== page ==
The introduction of reactive nitrogen to the waters of the world is causing serious ecological damage. All the more important, then, are natural purification processes in the subsurface, which can eliminate at least a part of this pollution.
An international research team led by the University of Rennes (France), in which hydrologists from the University of Bayreuth and from the Helmholz Centre for Environmental Research – UFZ also participated, come to the conclusion that the capacity of many deep aquifers to remove nitrate is likely higher than is often assumed. In the renowned scientific journal PNAS, they present a robust method for assessing this self-purifying potential.
Reactive nitrogen enters the soil through agricultural fertilisers as well as from the atmosphere. There, a part of it is taken up by plants, but the rest, especially in the form of nitrate, leaches into deeper soil layers and finally reaches the groundwater. “The processes which take place in deeper soil layers, however, can hardly be comprehended using our usual measuring equipment. Hence it is usually difficult to determine how much nitrogen is transported down to the groundwater, and to the rivers it feeds”, says Dr. Tamara Kolbe, a scientist at Sweden’s University for Agricultural Science in Uppsala, and lead author of the study.
With the help of a new method, an international team of scientists has now managed to evaluate the purification potential of the subsurface.
The basis of the research work is data on the quality and age of groundwater from more than 50 groundwater wells in France and the USA. To the surprise of the scientists, in 80 percent of the wells there were signs of a significant breakdown of nitrate underground. Kolbe and her co-authors trace this to the existence of energized minerals in the subsurface. This connection can be explained by the ability of certain microorganisms to transpose nitrate instead of oxygen through respiration, i.e. breathing. In doing so, nitrate is transformed into harmless nitrogen gas, which constitutes the greatest part of our atmosphere. For this transformation process to take place, the microbes require a source of energy. As a rule, they find this in the organic carbon in soils (e.g. from plant remnants). Still, only a small part of this organic carbon reaches deeper aquifers. Typically, however, groundwater saturated rock is rich in energetic minerals like iron and sulphur compounds. Some microorganisms can utilize these rock minerals to remove nitrate, even after the organic carbon has long since been used up.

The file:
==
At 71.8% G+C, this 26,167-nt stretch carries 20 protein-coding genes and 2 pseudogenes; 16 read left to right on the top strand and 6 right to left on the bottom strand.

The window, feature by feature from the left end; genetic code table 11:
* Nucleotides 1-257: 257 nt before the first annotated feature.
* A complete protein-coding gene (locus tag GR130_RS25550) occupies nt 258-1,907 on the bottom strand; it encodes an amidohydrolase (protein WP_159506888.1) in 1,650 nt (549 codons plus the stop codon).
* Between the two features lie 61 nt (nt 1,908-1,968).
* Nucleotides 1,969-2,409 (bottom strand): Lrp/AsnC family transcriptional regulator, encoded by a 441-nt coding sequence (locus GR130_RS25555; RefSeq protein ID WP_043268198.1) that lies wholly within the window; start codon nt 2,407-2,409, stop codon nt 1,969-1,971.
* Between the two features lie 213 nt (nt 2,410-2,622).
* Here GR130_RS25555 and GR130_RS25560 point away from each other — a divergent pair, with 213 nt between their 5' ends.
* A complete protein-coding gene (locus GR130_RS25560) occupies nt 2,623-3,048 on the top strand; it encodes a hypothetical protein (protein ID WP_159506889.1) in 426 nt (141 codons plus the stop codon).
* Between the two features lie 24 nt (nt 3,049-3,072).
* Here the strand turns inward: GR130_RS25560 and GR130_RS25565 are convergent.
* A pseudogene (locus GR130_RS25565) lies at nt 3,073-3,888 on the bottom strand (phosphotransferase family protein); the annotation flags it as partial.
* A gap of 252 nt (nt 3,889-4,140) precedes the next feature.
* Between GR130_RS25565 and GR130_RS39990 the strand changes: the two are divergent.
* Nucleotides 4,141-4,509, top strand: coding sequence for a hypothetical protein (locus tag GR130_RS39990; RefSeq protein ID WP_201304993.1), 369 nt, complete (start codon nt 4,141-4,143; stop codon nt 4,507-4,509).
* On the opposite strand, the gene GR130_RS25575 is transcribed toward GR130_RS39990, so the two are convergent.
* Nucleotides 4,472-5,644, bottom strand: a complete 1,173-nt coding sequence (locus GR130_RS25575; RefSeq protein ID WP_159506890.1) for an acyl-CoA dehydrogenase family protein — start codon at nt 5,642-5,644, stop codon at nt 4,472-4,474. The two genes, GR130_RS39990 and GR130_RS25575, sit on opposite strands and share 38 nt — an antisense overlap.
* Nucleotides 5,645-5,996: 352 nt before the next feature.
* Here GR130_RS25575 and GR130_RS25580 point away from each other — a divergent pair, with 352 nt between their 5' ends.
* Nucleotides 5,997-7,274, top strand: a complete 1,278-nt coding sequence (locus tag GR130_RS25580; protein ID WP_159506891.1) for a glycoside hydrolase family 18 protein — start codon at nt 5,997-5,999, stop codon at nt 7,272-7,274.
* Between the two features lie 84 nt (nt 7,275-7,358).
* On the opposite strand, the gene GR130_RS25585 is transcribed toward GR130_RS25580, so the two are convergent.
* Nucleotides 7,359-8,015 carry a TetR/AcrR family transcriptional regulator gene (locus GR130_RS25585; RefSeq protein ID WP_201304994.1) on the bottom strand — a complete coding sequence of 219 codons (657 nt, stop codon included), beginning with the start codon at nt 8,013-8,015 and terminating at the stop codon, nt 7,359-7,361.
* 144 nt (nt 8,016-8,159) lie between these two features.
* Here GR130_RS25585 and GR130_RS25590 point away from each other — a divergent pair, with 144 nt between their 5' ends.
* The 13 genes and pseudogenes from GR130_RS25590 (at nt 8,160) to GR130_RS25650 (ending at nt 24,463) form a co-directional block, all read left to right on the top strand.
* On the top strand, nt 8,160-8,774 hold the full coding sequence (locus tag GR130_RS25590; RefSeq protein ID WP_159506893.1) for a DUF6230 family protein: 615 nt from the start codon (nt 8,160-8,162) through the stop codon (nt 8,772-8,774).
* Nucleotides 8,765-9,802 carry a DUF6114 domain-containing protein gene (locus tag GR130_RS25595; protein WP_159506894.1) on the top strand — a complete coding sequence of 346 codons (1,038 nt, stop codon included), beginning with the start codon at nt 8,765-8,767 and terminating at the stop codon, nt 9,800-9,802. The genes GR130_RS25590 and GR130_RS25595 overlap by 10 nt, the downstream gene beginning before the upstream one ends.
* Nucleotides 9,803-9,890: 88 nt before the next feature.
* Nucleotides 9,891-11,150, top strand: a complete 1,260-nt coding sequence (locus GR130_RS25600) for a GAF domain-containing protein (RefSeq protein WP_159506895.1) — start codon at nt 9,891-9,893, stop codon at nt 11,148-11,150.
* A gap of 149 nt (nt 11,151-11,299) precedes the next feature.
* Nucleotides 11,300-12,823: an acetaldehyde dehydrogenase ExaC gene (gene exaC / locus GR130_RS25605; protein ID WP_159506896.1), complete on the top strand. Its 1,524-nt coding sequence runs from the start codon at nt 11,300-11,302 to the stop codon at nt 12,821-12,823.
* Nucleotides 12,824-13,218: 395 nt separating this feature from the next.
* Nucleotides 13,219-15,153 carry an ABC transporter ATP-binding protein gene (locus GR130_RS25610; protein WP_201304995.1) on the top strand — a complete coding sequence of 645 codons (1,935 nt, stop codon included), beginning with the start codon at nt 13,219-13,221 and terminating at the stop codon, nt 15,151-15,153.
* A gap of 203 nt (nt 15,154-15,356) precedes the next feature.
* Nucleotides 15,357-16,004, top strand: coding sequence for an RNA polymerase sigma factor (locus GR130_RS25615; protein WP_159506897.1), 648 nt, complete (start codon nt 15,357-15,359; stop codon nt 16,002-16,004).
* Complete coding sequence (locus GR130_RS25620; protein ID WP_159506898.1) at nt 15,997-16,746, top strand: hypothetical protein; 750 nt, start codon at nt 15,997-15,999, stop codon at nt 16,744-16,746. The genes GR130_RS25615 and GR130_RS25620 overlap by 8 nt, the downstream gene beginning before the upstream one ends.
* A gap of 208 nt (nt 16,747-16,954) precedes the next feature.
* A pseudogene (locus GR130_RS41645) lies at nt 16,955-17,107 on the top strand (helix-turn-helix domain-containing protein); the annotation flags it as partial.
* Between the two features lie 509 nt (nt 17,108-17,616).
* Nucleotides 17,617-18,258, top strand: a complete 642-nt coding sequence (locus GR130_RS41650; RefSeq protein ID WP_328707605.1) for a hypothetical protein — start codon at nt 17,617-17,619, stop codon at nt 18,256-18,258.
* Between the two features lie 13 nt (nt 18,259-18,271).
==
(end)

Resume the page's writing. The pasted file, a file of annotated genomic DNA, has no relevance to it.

“This is very good news, for many reasons, including the fact that drinking water is commonly sourced at great depth from such aquifers”, explains Prof. Stefan Pfeiffer from the University of Bayreuth, and co-author of the study. From this finding, however, it does not follow that nitrogen fertilizers can be heedlessly spread on agricultural land in unlimited quantities. “The availability of mineral energy sources for the microbial breakdown of nitrate in the subsurface is finite, and the protective potential of the subsurface is therefore limited”, warns co-author Prof. Jan Fleckenstein from the Helmholz Centre for Environmental Research – UFZ.
The results of the study could also help explain why nitrate from groundwater can still enter flowing waters when its introduction into soils has long since been reduced or even stopped. In fact, polluted water can remain in circulation in the subsurface for long periods without meeting with the right conditions for nitrate breakdown. Hence, there can be a considerable time delay between more environmentally friendly land management and healthier ecosystems. “The methods we developed as part of our study allow us to better estimate the recovery periods for contaminated aquifers. This knowledge could also help those responsible in environmental politics from creating unrealistic expectations”, Tamara Kolbe adds.
Tamara Kolbe, Jean-Raynald de Dreuzy, Benjamin W. Abbott, Luc Aquilina, Tristan Babey, Christopher T. Green, Jan H. Fleckenstein, Thierry Labasque, Anniet M. Laverman, Jean Marçais, Stefan Peiffer, Zahra Thomas, and Gilles Pinay: Stratification of reactivity determines nitrate removal in groundwater. https://doi.org/10.1073/pnas.1816892116